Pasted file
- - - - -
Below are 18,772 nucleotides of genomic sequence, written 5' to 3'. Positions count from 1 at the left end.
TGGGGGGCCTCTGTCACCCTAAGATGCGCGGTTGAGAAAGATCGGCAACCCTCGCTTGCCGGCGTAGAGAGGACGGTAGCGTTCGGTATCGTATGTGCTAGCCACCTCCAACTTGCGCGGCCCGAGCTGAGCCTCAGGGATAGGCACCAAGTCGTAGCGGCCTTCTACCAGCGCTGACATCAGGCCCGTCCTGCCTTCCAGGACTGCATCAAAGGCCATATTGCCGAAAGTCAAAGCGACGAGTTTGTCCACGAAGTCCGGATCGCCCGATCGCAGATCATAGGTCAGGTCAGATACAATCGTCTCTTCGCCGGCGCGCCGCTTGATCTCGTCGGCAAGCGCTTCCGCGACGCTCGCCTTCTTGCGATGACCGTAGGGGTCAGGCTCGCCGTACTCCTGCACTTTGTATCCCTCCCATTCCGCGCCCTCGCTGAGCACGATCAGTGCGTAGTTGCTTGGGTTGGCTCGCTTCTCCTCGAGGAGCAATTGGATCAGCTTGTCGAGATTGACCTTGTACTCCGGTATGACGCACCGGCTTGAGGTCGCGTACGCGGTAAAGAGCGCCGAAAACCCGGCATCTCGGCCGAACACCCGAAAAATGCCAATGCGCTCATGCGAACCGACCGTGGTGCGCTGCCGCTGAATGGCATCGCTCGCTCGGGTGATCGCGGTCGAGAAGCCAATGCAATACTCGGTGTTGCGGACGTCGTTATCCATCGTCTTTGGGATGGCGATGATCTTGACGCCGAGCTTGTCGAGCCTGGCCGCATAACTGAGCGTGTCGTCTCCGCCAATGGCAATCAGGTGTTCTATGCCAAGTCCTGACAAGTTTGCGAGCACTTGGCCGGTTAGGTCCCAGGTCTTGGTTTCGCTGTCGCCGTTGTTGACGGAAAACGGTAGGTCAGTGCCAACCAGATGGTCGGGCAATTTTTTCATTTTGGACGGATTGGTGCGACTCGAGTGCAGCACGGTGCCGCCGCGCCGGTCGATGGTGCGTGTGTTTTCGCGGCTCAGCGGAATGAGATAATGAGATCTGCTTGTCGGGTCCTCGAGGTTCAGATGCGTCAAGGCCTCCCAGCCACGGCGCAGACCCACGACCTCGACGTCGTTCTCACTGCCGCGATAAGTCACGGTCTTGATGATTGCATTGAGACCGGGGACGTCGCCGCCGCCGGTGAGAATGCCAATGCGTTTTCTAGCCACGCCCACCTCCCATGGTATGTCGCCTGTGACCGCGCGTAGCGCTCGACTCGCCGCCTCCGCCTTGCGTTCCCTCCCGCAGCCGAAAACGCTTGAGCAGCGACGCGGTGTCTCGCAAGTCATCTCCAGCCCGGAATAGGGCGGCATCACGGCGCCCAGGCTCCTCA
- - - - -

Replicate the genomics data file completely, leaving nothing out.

Below are 18,772 nucleotides of genomic sequence, written 5' to 3'. Positions count from 1 at the left end.
TGGGGGGCCTCTGTCACCCTAAGATGCGCGGTTGAGAAAGATCGGCAACCCTCGCTTGCCGGCGTAGAGAGGACGGTAGCGTTCGGTATCGTATGTGCTAGCCACCTCCAACTTGCGCGGCCCGAGCTGAGCCTCAGGGATAGGCACCAAGTCGTAGCGGCCTTCTACCAGCGCTGACATCAGGCCCGTCCTGCCTTCCAGGACTGCATCAAAGGCCATATTGCCGAAAGTCAAAGCGACGAGTTTGTCCACGAAGTCCGGATCGCCCGATCGCAGATCATAGGTCAGGTCAGATACAATCGTCTCTTCGCCGGCGCGCCGCTTGATCTCGTCGGCAAGCGCTTCCGCGACGCTCGCCTTCTTGCGATGACCGTAGGGGTCAGGCTCGCCGTACTCCTGCACTTTGTATCCCTCCCATTCCGCGCCCTCGCTGAGCACGATCAGTGCGTAGTTGCTTGGGTTGGCTCGCTTCTCCTCGAGGAGCAATTGGATCAGCTTGTCGAGATTGACCTTGTACTCCGGTATGACGCACCGGCTTGAGGTCGCGTACGCGGTAAAGAGCGCCGAAAACCCGGCATCTCGGCCGAACACCCGAAAAATGCCAATGCGCTCATGCGAACCGACCGTGGTGCGCTGCCGCTGAATGGCATCGCTCGCTCGGGTGATCGCGGTCGAGAAGCCAATGCAATACTCGGTGTTGCGGACGTCGTTATCCATCGTCTTTGGGATGGCGATGATCTTGACGCCGAGCTTGTCGAGCCTGGCCGCATAACTGAGCGTGTCGTCTCCGCCAATGGCAATCAGGTGTTCTATGCCAAGTCCTGACAAGTTTGCGAGCACTTGGCCGGTTAGGTCCCAGGTCTTGGTTTCGCTGTCGCCGTTGTTGACGGAAAACGGTAGGTCAGTGCCAACCAGATGGTCGGGCAATTTTTTCATTTTGGACGGATTGGTGCGACTCGAGTGCAGCACGGTGCCGCCGCGCCGGTCGATGGTGCGTGTGTTTTCGCGGCTCAGCGGAATGAGATAATGAGATCTGCTTGTCGGGTCCTCGAGGTTCAGATGCGTCAAGGCCTCCCAGCCACGGCGCAGACCCACGACCTCGACGTCGTTCTCACTGCCGCGATAAGTCACGGTCTTGATGATTGCATTGAGACCGGGGACGTCGCCGCCGCCGGTGAGAATGCCAATGCGTTTTCTAGCCACGCCCACCTCCCATGGTATGTCGCCTGTGACCGCGCGTAGCGCTCGACTCGCCGCCTCCGCCTTGCGTTCCCTCCCGCAGCCGAAAACGCTTGAGCAGCGACGCGGTGTCTCGCAAGTCATCTCCAGCCCGGAATAGGGCGGCATCACGGCGCCCAGGCTCCTCA